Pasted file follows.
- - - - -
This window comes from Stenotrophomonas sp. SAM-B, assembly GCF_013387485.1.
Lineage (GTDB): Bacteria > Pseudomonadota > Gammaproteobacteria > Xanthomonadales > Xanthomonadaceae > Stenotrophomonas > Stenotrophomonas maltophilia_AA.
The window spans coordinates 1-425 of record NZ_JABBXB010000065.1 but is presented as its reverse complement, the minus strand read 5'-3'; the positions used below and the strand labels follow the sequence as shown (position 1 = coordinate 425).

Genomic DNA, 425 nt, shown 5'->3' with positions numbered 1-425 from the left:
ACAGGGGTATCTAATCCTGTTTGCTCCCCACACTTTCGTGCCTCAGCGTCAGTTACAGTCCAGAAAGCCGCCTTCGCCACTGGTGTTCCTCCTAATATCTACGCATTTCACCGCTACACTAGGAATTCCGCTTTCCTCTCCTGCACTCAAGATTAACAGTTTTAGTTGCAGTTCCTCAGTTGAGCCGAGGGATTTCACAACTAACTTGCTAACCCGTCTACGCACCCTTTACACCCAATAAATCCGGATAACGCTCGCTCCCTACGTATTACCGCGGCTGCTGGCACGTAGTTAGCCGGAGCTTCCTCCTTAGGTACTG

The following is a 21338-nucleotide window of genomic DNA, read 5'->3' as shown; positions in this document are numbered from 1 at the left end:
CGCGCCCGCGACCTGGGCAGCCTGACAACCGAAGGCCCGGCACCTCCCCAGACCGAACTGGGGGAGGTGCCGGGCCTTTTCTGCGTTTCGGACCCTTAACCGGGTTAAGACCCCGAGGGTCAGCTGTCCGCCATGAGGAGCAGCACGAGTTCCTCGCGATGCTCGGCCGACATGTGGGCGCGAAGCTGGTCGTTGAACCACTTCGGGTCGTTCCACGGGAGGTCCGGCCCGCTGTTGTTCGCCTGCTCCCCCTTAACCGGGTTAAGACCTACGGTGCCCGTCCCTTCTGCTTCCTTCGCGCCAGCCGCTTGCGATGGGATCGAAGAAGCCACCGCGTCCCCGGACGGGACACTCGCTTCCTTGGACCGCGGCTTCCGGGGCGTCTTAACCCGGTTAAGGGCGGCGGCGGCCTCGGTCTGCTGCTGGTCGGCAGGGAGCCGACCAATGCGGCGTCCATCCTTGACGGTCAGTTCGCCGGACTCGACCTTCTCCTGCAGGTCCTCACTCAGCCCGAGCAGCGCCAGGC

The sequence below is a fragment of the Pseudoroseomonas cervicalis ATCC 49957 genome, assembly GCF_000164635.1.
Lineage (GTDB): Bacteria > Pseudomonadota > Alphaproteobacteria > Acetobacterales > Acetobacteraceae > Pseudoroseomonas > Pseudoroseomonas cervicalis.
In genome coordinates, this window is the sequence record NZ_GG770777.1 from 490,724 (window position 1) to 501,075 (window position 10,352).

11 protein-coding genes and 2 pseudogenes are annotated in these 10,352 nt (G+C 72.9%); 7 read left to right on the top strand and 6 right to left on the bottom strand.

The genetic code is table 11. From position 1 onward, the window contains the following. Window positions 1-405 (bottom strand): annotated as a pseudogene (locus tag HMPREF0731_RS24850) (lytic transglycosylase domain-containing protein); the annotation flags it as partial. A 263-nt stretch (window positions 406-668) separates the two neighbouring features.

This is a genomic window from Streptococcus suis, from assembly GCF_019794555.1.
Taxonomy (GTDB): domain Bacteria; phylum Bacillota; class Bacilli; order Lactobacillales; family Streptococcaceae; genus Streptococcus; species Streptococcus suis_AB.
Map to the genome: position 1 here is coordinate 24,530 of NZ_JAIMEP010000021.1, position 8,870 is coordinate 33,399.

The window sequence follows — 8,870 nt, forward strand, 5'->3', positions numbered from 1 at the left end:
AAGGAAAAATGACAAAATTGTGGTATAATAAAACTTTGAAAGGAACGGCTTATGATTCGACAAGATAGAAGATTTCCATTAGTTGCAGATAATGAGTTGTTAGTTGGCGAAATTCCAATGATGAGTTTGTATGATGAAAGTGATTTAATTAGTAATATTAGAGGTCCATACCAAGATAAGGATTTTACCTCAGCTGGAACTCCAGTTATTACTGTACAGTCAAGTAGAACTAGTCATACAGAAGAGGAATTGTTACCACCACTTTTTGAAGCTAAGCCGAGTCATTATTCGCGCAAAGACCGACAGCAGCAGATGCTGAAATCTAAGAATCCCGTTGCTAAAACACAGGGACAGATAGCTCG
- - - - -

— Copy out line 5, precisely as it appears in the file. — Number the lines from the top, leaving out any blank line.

ACAGGGGTATCTAATCCTGTTTGCTCCCCACACTTTCGTGCCTCAGCGTCAGTTACAGTCCAGAAAGCCGCCTTCGCCACTGGTGTTCCTCCTAATATCTACGCATTTCACCGCTACACTAGGAATTCCGCTTTCCTCTCCTGCACTCAAGATTAACAGTTTTAGTTGCAGTTCCTCAGTTGAGCCGAGGGATTTCACAACTAACTTGCTAACCCGTCTACGCACCCTTTACACCCAATAAATCCGGATAACGCTCGCTCCCTACGTATTACCGCGGCTGCTGGCACGTAGTTAGCCGGAGCTTCCTCCTTAGGTACTG